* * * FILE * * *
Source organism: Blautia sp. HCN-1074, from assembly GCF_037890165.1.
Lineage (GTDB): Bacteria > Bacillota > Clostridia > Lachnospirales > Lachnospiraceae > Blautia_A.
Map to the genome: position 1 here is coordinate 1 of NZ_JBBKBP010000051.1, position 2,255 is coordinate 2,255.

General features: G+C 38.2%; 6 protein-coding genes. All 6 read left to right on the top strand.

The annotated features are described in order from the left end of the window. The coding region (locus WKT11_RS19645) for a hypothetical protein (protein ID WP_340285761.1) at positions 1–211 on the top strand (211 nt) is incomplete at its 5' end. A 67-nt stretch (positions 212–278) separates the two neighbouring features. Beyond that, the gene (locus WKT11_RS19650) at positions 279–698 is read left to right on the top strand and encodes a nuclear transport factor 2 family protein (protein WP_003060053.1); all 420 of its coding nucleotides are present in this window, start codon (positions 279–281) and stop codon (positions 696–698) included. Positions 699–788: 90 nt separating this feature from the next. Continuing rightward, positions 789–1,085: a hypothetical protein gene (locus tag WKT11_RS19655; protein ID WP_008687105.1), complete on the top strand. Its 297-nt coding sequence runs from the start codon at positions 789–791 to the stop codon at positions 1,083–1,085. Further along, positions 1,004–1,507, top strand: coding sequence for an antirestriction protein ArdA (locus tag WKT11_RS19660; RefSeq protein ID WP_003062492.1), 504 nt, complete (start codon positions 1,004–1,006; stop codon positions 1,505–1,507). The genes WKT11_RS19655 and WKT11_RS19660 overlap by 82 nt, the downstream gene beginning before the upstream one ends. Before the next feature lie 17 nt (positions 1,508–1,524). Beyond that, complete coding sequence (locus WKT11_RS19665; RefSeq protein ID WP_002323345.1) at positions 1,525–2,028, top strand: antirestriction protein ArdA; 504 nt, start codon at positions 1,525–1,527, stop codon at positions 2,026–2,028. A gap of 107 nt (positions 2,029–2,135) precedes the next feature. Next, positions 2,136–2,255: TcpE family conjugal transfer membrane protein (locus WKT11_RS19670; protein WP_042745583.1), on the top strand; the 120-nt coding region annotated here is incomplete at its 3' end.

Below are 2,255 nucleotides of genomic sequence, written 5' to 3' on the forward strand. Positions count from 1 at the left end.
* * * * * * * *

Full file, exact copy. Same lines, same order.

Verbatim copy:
Source organism: Blautia sp. HCN-1074, from assembly GCF_037890165.1.
Lineage (GTDB): Bacteria > Bacillota > Clostridia > Lachnospirales > Lachnospiraceae > Blautia_A.
Map to the genome: position 1 here is coordinate 1 of NZ_JBBKBP010000051.1, position 2,255 is coordinate 2,255.

General features: G+C 38.2%; 6 protein-coding genes. All 6 read left to right on the top strand.

The annotated features are described in order from the left end of the window. The coding region (locus WKT11_RS19645) for a hypothetical protein (protein ID WP_340285761.1) at positions 1–211 on the top strand (211 nt) is incomplete at its 5' end. A 67-nt stretch (positions 212–278) separates the two neighbouring features. Beyond that, the gene (locus WKT11_RS19650) at positions 279–698 is read left to right on the top strand and encodes a nuclear transport factor 2 family protein (protein WP_003060053.1); all 420 of its coding nucleotides are present in this window, start codon (positions 279–281) and stop codon (positions 696–698) included. Positions 699–788: 90 nt separating this feature from the next. Continuing rightward, positions 789–1,085: a hypothetical protein gene (locus tag WKT11_RS19655; protein ID WP_008687105.1), complete on the top strand. Its 297-nt coding sequence runs from the start codon at positions 789–791 to the stop codon at positions 1,083–1,085. Further along, positions 1,004–1,507, top strand: coding sequence for an antirestriction protein ArdA (locus tag WKT11_RS19660; RefSeq protein ID WP_003062492.1), 504 nt, complete (start codon positions 1,004–1,006; stop codon positions 1,505–1,507). The genes WKT11_RS19655 and WKT11_RS19660 overlap by 82 nt, the downstream gene beginning before the upstream one ends. Before the next feature lie 17 nt (positions 1,508–1,524). Beyond that, complete coding sequence (locus WKT11_RS19665; RefSeq protein ID WP_002323345.1) at positions 1,525–2,028, top strand: antirestriction protein ArdA; 504 nt, start codon at positions 1,525–1,527, stop codon at positions 2,026–2,028. A gap of 107 nt (positions 2,029–2,135) precedes the next feature. Next, positions 2,136–2,255: TcpE family conjugal transfer membrane protein (locus WKT11_RS19670; protein WP_042745583.1), on the top strand; the 120-nt coding region annotated here is incomplete at its 3' end.

Below are 2,255 nucleotides of genomic sequence, written 5' to 3' on the forward strand. Positions count from 1 at the left end.